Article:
POLISH Prime Minister Donald Tusk will become the next head of the European Council, and though it is the first time someone from a post-2004 EU member state has reached a top post, it is unlikely to significantly shift the position of the central European region within the EU, analysts say.
EU leaders chose Donald Tusk to succeed Herman van Rompuy in the post of the president of the European Council on August 30. Tusk’s selection was welcomed in Poland, with the media being supportive, at times even “a bit too enthusiastic”, says Dariusz Kałan, a central Europe analyst with the Warsaw-based Polish Institute of International Affairs. While Tusk’s opponents seek to diminish his achievement, “the dominant opinion is that this is a great success for both Poland and personally for Tusk, who during the last decade underwent a great metamorphosis as a politician and party leader”, Kałan said.
This enthusiasm has partially spilled over into Poland’s neighbouring countries, as Tusk has had the support of his partners from the Visegrad Group (a grouping of four central-European countries including Poland, the Czech Republic, Slovakia and Hungary) in his bid. Slovakia’s Prime Minister Robert Fico called this good news for Slovakia.
“I am particularly pleased that in a few months the Polish PM Donald Tusk will take over the very important post of the president of the European Council,” Fico said following the Brussels summit on August 29, adding that this is exactly in line with the strategy that the Visegrad Group has set out. Fico stressed his very friendly personal relations with Tusk, which he says will allow him to negotiate with the president of the European Council on a more personal level as well.
Others, however, are cautious about such enthusiasm for Tusk’s appointment as it relates to Slovakia or the V4.
While the selection of Tusk is a sign that a decade after its EU accession central Europe has been recognised “as a trustworthy and predictable partner”, it is not likely to bring many benefits to the V4, Kałan said.
“Sure, the V4 interests will be – if only it is possible – defended by the high EU representative, but this is not his main task,” Kałan told The Slovak Spectator, explaining that after he is promoted to Brussels, Tusk will need to “get rid of his nationality”, as the European Council president by definition is supposed to mediate between all sides and facilitate negotiations.
Analyst Radovan Geist, publisher of Euractiv.sk, spoke along the same lines, stressing that as the council president, Tusk is not supposed to promote the interests of any group. Geist thus sees Tusk’s appointment as having merely symbolic importance for the V4 region.
In practice, whether or not his appointment is good news for Slovakia will depend on how much of an advocate of the V4 region Tusk decides to be.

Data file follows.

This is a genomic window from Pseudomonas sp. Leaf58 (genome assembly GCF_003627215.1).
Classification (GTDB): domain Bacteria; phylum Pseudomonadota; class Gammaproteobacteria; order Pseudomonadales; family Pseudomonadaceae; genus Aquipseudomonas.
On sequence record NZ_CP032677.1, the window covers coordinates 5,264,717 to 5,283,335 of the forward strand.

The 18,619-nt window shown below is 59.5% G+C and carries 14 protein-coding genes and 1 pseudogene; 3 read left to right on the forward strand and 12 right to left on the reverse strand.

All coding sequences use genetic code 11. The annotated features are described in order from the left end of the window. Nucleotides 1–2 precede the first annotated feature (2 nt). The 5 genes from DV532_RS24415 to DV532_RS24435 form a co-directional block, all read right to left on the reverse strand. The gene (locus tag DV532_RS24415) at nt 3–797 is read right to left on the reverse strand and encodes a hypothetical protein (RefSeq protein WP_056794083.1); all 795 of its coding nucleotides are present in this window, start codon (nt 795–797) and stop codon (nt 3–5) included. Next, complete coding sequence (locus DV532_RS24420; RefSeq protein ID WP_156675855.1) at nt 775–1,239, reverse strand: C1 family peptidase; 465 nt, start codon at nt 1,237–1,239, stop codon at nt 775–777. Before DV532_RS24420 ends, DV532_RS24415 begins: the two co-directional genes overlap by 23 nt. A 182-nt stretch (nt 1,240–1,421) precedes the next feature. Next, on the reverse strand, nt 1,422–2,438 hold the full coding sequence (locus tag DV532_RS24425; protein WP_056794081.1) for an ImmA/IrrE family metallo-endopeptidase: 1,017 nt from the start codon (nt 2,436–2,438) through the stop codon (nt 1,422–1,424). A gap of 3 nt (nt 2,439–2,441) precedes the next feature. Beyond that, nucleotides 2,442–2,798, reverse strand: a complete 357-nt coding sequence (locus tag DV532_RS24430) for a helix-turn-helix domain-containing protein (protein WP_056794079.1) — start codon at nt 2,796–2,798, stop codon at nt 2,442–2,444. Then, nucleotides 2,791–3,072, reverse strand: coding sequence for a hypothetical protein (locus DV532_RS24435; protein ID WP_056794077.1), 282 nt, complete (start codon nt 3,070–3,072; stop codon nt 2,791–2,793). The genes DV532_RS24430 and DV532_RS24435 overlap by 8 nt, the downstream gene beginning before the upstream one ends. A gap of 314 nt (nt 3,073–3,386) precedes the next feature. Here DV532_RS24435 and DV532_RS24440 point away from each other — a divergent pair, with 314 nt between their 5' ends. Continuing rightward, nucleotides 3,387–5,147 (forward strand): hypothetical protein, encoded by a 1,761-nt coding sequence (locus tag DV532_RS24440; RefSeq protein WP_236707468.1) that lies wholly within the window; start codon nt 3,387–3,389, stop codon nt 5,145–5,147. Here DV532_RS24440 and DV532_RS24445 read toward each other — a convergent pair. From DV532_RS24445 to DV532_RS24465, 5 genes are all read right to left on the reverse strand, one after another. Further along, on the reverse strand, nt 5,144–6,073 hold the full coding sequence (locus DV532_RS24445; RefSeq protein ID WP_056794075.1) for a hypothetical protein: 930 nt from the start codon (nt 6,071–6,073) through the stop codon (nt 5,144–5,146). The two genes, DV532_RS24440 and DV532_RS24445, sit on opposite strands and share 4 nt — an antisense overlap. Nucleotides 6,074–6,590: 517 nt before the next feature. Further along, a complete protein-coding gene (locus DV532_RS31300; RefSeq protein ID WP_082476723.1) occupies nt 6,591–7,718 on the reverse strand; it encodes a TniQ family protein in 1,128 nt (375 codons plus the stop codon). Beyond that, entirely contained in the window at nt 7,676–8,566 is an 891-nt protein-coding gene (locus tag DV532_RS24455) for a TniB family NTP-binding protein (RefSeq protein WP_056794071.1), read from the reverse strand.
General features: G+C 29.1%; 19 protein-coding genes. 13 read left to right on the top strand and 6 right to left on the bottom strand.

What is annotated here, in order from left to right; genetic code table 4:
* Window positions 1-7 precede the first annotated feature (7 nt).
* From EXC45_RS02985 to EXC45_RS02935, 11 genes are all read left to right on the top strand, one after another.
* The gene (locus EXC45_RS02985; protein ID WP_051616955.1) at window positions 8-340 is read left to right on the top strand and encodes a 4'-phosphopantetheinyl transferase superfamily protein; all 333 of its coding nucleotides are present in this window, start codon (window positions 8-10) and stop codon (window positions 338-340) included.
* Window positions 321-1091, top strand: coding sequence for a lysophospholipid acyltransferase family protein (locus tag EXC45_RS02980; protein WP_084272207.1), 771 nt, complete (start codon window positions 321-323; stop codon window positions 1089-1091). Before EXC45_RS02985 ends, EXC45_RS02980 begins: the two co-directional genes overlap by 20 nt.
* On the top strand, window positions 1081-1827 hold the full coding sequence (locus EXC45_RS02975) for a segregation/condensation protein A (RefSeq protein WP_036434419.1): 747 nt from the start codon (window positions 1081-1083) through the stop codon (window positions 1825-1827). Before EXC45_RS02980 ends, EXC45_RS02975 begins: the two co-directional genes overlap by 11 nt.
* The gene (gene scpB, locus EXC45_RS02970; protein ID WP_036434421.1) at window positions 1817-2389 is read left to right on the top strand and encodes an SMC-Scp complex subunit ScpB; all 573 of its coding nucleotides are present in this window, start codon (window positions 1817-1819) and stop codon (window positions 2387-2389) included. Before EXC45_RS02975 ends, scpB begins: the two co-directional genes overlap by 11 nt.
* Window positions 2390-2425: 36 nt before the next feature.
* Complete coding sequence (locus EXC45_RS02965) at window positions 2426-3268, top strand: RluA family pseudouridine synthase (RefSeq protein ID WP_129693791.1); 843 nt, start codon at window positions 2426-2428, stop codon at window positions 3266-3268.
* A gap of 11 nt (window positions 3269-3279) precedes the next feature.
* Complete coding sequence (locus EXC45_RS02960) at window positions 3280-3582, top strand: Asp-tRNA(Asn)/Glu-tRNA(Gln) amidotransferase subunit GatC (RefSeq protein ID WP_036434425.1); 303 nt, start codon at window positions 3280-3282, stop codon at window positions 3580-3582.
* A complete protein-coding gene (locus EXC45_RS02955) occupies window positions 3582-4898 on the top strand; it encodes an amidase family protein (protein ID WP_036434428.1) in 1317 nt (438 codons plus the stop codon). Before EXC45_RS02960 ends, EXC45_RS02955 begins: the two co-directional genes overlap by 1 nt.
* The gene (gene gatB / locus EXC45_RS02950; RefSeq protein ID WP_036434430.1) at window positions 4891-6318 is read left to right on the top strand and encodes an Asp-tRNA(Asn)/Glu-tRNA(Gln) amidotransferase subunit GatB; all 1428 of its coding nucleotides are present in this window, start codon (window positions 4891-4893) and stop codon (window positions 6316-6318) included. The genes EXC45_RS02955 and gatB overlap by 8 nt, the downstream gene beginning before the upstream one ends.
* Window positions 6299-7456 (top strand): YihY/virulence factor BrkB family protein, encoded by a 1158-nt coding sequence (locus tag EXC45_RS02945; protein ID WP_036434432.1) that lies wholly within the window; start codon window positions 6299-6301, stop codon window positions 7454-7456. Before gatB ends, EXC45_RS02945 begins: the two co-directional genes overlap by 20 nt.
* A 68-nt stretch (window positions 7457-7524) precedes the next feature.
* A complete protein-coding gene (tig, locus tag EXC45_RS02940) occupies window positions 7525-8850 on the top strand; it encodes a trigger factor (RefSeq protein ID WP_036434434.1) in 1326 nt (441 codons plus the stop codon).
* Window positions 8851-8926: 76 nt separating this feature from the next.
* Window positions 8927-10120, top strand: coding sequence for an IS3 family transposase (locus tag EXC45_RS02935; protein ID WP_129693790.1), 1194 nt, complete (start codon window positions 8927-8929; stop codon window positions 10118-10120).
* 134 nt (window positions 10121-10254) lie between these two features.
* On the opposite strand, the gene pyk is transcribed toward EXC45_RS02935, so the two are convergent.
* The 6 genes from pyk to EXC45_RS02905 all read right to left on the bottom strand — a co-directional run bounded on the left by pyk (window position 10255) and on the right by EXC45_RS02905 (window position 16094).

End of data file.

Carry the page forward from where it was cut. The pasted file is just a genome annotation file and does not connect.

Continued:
“My estimate is not much,” Geist told The Slovak Spectator, arguing that regarding European affairs, the V4 as such has not been a clearly defined group with common interests and a coordinated strategy, but rather a consulting forum.
Additionally, Poland does not identify itself within the EU primarily as a V4 country, Geist noted.
“It presents itself as one of the ‘big countries’, and it belongs equally to the Baltic region as to the central European region,” he said.
Poland’s euro ambitions and Slovakia
In Poland, the main message of Tusk’s selection is that “the country is on its best way to start playing with the big boys”, according to Kałan.
“If also rumours about giving Poland an important economic portfolio in the European Commission are confirmed, Warsaw’s position in EU institutions would be strong enough to make a real impact on the current EU agenda,” Kałan told The Slovak Spectator. “This is the situation that no other central European country has faced before.”
Tusk claims he has the comfort of coming from a country that trusts the EU deeply. “I am also convinced that there is no sensible alternative to the EU,” Tusk told journalists following his selection for the post.
He claimed he believes it is possible to join financial discipline with economic growth, citing his experience as the prime minister of Poland. He also said that his appointment means the future of Poland is in the eurozone.
Poland’s joining the eurozone will, in the end, depend on the internal political developments in the country, Geist noted, adding that while Tusk’s position in the EU might help, the fact remains that Polish political parties are far from unified on the issue. If they agree on joining the eurozone, however, it is likely to be advantageous for Slovakia from an economic standpoint, according to Geist. Politically it is a slightly more complicated matter.
“Right now we can claim that we are the only V4 country that is a member of the eurozone, and thus the only full-fledged participant in the debate that produces the most important decisions about the future of the EU,” Geist said. “If the eurozone manages to solve its current problems, stabilise the common currency and make it into the core of the further deepening of the integration, it is in Slovakia’s interest for its neighbours to be in this core.”
8. Sep 2014 at 0:00 | Michaela Terenzani